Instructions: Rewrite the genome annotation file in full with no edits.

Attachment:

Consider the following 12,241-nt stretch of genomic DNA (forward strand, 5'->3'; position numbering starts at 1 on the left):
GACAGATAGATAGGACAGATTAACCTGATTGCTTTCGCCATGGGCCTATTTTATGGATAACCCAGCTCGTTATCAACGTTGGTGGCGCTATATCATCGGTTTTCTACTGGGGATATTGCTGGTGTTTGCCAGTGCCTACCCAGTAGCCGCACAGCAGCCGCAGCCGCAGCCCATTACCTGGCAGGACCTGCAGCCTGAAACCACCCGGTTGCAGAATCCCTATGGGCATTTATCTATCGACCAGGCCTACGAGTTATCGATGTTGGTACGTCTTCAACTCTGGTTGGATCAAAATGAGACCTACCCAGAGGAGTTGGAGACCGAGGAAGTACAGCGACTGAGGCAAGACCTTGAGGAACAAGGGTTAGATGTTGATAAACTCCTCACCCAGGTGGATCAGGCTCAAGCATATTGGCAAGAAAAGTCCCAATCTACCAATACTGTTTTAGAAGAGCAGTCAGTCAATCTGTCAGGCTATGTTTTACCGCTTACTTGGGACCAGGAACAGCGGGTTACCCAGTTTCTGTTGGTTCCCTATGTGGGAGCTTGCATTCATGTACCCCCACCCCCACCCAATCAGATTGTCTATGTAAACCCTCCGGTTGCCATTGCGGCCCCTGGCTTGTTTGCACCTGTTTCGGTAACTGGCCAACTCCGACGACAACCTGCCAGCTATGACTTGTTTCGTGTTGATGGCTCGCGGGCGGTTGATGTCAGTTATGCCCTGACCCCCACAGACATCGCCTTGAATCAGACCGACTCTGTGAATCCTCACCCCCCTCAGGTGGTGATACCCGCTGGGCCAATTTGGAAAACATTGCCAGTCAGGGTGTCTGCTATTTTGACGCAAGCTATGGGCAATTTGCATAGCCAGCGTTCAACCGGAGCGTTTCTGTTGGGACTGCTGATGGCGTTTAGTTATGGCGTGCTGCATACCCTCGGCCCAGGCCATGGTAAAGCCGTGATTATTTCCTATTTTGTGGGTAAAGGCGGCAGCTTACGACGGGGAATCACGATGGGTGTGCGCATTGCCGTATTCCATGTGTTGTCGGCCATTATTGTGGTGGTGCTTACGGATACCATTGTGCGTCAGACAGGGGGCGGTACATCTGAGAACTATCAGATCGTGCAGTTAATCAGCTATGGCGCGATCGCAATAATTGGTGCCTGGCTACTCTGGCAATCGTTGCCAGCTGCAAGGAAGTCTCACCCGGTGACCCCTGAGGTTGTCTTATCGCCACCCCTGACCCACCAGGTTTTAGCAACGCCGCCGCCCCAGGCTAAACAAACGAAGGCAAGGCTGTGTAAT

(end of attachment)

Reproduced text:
Consider the following 12,241-nt stretch of genomic DNA (forward strand, 5'->3'; position numbering starts at 1 on the left):
GACAGATAGATAGGACAGATTAACCTGATTGCTTTCGCCATGGGCCTATTTTATGGATAACCCAGCTCGTTATCAACGTTGGTGGCGCTATATCATCGGTTTTCTACTGGGGATATTGCTGGTGTTTGCCAGTGCCTACCCAGTAGCCGCACAGCAGCCGCAGCCGCAGCCCATTACCTGGCAGGACCTGCAGCCTGAAACCACCCGGTTGCAGAATCCCTATGGGCATTTATCTATCGACCAGGCCTACGAGTTATCGATGTTGGTACGTCTTCAACTCTGGTTGGATCAAAATGAGACCTACCCAGAGGAGTTGGAGACCGAGGAAGTACAGCGACTGAGGCAAGACCTTGAGGAACAAGGGTTAGATGTTGATAAACTCCTCACCCAGGTGGATCAGGCTCAAGCATATTGGCAAGAAAAGTCCCAATCTACCAATACTGTTTTAGAAGAGCAGTCAGTCAATCTGTCAGGCTATGTTTTACCGCTTACTTGGGACCAGGAACAGCGGGTTACCCAGTTTCTGTTGGTTCCCTATGTGGGAGCTTGCATTCATGTACCCCCACCCCCACCCAATCAGATTGTCTATGTAAACCCTCCGGTTGCCATTGCGGCCCCTGGCTTGTTTGCACCTGTTTCGGTAACTGGCCAACTCCGACGACAACCTGCCAGCTATGACTTGTTTCGTGTTGATGGCTCGCGGGCGGTTGATGTCAGTTATGCCCTGACCCCCACAGACATCGCCTTGAATCAGACCGACTCTGTGAATCCTCACCCCCCTCAGGTGGTGATACCCGCTGGGCCAATTTGGAAAACATTGCCAGTCAGGGTGTCTGCTATTTTGACGCAAGCTATGGGCAATTTGCATAGCCAGCGTTCAACCGGAGCGTTTCTGTTGGGACTGCTGATGGCGTTTAGTTATGGCGTGCTGCATACCCTCGGCCCAGGCCATGGTAAAGCCGTGATTATTTCCTATTTTGTGGGTAAAGGCGGCAGCTTACGACGGGGAATCACGATGGGTGTGCGCATTGCCGTATTCCATGTGTTGTCGGCCATTATTGTGGTGGTGCTTACGGATACCATTGTGCGTCAGACAGGGGGCGGTACATCTGAGAACTATCAGATCGTGCAGTTAATCAGCTATGGCGCGATCGCAATAATTGGTGCCTGGCTACTCTGGCAATCGTTGCCAGCTGCAAGGAAGTCTCACCCGGTGACCCCTGAGGTTGTCTTATCGCCACCCCTGACCCACCAGGTTTTAGCAACGCCGCCGCCCCAGGCTAAACAAACGAAGGCAAGGCTGTGTAAT